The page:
Despite its reduction in size, the great cabin will be quite a pleasant place, with its long, semicircular settee and dropleaf table hung on the mizzenmast. The three stern windows, plus three portlights on each side, should ensure plenty of light and a view. To starboard is a hanging locker, and a fireplace to dispense cheer and dispel damp. Opposite, to port, is a good-sized chart table and navigator's station. I wish all this coziness didn't face the blank wall of the after engine-room bulkhead, but rather had a view forward to the rest of the accommodations.

My feeling is that the entire arrangement was designed around the idea of two people living aboard, mostly at the dock or on a mooring, and with the need for a lot of privacy. The layout will work well for this, but as a seagoing arrangement, it has several faults. All the bunks (there are five) are forward, and three of them are well forward, where there will be too much motion at sea. And there will not be the feeling of being on a large vessel, which she is, because the space is so cut up and partitioned off by bulkheads.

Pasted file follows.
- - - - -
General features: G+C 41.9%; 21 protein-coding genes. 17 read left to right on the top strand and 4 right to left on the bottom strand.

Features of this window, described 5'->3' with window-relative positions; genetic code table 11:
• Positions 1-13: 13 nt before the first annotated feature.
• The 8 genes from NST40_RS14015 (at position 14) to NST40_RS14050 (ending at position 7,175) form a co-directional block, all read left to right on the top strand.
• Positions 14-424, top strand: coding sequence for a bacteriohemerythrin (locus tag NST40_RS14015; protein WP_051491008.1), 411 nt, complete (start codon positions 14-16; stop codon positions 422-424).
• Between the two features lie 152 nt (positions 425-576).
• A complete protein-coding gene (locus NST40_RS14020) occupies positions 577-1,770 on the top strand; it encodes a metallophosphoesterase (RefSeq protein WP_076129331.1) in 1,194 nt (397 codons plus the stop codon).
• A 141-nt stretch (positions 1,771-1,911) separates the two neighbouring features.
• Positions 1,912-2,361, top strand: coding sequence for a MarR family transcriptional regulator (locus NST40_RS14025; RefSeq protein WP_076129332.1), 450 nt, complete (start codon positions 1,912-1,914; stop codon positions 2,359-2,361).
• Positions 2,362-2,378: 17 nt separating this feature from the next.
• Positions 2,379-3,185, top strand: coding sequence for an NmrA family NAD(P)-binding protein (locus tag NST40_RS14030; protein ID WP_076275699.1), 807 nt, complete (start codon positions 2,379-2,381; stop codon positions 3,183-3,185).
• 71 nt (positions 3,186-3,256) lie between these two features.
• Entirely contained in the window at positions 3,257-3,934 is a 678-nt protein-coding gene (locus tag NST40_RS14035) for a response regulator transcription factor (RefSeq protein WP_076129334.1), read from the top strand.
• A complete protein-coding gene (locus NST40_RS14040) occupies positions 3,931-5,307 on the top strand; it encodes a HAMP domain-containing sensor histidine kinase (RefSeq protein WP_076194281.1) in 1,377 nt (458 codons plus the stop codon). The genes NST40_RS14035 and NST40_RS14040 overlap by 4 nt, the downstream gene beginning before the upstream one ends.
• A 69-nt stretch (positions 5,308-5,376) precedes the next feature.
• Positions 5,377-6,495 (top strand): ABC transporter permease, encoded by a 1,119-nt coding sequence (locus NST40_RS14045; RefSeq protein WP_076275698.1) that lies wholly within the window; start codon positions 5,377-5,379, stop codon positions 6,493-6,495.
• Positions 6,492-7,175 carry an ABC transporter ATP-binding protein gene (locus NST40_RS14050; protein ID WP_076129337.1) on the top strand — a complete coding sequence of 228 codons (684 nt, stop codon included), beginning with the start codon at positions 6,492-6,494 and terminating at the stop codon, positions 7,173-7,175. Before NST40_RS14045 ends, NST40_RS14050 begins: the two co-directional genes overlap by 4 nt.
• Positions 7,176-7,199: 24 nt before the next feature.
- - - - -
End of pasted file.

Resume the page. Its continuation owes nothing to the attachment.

My own preference would be to open her up as much as possible below, removing all bulkheads that aren't essential. I'd do away with the double stateroom, having instead a main saloon with pilot berths each side and settees in front of them, and hope to find a spot for a bunk or two aft. In order to visually connect the great cabin with the rest of the interior, the cockpit would have to be eliminated, going back to the on-deck steering station of the original design. Different ships — different long splices.

I hope someone builds this ketch, completes her outfitting, and catches the tradewinds rolling around the earth's midsection. She will look even better anchored in the lee of a palm-fringed atoll.

William Garden Sailboat Designs